St. Petersburg - Sheremetyev Palace

Trip Start Aug 02, 2007
Trip End Oct 05, 2007

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Saturday, August 18, 2007

After the long hike of yesterday, we wanted to stay closer to our hotel today.  Besides, the weather had looked threatening the entire morning, and Chuck's dogs were barking just a tad bit.

We decided to head to the Sheremetyev Palace which houses the Museum of Musical Instruments.  It was relatively close, and it would present us with the opportunity to see what we hoped would be an interesting collection.  While it was close (maybe a half to three quarters of a kilometer away), as luck would have it, it wasn't close enough.  Once we turned the corner onto Nevsky Prospekt, it started to rain.  Ho-Ki, as always was well prepared, I had been caught out a couple of times in Berlin, but this time I was prepared as well.  Tucked away in my trusty backpack was not only a jacket, but an umbrella (thank you Kaufhof am Alex - Berlin), both were immediately put to use.

We trudged on in the rain, fencing with all the other umbrellas on the Nevsky, until we reached the Fontanka Canal.  While we were close to our destination, we made a quick decision to find a place to duck out of the rain, and as luck would have it, Vladimir Ilych Lenin came to our rescue.  He had apparently given up revolution and the political world to become an innkeeper, so down the steps we went shaking off the rain, and into his pub.  Well, at least the sign said it was his pub.  There for any passerby to see were big, bold red letters that simply stated "Lenin Pub."  The many photos of the man, himself, confirmed that it was indeed his pub.  Turns out he serves some nice Czech beer as well as good pickled mushrooms, and a mean meat salyanka (meat soup).  

Our taste buds and tummies satisfied, and the rain gone away, we continued the couple hundred meters on to the palace.  There we were greeted with one of the most amazing sights we had seen in a long time.  A palace groundskeeper was standing next to the palace having a smoke and chatting away with an older lady (a museum or palace employee, my guess) while the groundskeeper's lawnmower roared away doing concentric circles on the lawn about 50 meters from where the groundskeeper was carrying on his conversation.  Remote control lawnmower you ask?  No, not really, well I guess sort of.  There was a stake in the ground roughly in the center of the grassy area, and onto the stake was tied one end of some rather heavy twine.  The other end of the twine was tied to the lawnmower, which kept lurching forward in ever diminishing circles.  Occasionally the groundskeeper would catch up to the mower, remove the clamp he used to keep the drive cut-off engaged, stop the mower and empty the grass catcher into a waiting wheelbarrow.  This was pure ingenuity with a capital "I" and it kept us thoroughly entertained for at least 10 to 15 minutes, whereupon we entered the Museum.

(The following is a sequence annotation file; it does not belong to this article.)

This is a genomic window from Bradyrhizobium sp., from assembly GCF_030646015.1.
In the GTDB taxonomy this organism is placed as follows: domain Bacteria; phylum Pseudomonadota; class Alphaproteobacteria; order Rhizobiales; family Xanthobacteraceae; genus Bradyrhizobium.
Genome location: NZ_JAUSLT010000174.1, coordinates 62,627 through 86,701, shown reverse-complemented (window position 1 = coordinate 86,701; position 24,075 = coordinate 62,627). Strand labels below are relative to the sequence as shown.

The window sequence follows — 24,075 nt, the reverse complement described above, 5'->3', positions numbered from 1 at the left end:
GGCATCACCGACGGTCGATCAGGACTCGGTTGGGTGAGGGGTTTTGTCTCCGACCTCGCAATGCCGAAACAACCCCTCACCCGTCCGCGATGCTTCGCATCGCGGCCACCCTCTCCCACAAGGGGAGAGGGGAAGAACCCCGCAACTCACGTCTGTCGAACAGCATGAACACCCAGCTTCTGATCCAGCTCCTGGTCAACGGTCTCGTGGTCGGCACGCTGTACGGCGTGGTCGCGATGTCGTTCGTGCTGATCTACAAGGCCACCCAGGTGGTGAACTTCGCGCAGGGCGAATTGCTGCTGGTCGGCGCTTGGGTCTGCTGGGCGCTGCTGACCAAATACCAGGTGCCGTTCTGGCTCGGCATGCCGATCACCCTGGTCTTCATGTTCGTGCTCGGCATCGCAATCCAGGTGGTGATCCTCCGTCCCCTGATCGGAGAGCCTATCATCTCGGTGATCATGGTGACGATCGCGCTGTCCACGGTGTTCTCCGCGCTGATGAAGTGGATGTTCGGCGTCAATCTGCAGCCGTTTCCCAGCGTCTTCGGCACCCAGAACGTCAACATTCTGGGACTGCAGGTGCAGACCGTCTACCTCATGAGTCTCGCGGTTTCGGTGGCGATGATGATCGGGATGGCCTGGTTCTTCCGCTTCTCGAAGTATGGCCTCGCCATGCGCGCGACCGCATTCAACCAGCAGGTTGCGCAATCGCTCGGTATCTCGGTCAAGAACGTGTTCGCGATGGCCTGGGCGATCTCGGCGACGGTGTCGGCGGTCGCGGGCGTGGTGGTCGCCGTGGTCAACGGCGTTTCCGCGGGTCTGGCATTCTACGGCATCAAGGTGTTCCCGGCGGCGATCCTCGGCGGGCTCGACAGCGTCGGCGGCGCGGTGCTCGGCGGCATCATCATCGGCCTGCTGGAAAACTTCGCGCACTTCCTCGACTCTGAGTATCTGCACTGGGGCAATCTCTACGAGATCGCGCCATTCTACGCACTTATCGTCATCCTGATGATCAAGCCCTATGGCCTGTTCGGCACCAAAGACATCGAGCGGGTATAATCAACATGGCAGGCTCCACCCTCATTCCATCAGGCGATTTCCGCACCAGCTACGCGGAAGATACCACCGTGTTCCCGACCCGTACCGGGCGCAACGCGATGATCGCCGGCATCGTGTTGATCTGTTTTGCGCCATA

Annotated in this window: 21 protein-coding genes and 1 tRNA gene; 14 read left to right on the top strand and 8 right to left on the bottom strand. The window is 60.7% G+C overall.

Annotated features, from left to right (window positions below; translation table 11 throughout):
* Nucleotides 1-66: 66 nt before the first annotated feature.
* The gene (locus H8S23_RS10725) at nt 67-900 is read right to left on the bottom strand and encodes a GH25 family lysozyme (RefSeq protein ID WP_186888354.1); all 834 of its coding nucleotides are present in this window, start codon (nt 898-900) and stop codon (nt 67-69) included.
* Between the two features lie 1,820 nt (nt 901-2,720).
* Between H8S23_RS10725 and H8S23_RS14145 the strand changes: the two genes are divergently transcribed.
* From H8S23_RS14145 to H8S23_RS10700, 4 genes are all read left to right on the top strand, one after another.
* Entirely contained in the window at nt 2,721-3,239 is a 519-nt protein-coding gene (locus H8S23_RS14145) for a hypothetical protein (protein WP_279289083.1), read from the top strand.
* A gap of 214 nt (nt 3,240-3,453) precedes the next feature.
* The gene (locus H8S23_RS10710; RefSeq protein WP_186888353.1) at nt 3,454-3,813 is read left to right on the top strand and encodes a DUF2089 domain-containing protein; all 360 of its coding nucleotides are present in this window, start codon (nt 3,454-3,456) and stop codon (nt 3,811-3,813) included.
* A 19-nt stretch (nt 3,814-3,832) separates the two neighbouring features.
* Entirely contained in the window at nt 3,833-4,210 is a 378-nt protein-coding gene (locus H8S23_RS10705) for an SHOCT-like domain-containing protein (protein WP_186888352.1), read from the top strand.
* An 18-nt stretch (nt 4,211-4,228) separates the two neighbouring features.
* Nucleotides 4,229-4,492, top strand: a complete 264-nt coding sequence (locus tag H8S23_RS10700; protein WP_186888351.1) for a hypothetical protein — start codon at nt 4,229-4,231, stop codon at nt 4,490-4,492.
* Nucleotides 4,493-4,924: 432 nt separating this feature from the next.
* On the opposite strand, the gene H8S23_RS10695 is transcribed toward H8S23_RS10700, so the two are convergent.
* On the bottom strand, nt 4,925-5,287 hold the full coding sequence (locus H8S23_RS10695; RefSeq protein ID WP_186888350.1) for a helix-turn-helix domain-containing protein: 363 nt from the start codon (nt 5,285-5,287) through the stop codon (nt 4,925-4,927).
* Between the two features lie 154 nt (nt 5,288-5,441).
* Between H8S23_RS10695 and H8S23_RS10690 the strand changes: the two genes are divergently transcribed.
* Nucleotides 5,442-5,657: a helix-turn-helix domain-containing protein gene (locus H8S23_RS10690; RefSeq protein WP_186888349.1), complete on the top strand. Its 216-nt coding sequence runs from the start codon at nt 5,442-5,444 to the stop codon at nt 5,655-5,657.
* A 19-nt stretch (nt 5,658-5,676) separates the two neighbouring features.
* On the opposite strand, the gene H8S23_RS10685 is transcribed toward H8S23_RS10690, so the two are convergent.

Fortunately for us, most of the museum staff spoke some English, which more than made up for our complete lack of Russian.  After paying our entrance fee (200 Rubles), and use of a camera fee (120 Rubles), we were soon greeted with a sign in English that said "Please put on museum shoes before entering museum."  Damn, damn, double-damn,  I had completely forgotten to pack any museum shoes in my already overstuffed bags, and I was pretty confident that Ho-Ki didn't have any in his luggage either.  Hmmmm, what to do?  Darned if I new, but it was at that point a couple exiting the museum stooped over and removed what looked to be some type of cloth bootie.  Aha! Museum shoes demystified, and our bacon saved (so to speak).

We found the unlabeled bin containing great quantities of museum shoes, all apparently the same size, so we grabbed a pair each and put them on.  With our feet now suitably adored in our one-size fits all museum shoes, we embarked on a very nice tour.  There were many unique musical instruments to be seen, and of course some real treasures.  They had a Stradivarius, as well as the very violin (Klottz of Mittenwald, Germany) that was used by Mikhail Glinka.  They even recreated the apartment study of the composer Alexander Glazunov.  All in all it was a very pleasant afternoon.

Tomorrow, Saturday, we were going to brave the crowds (the guidebooks all tell us to try and avoid the weekends) and explore the Hermitage, but as all good explorers know, it pays to have a good guide.  For that we were going to defer to the vast knowledge of our hotel concierge...
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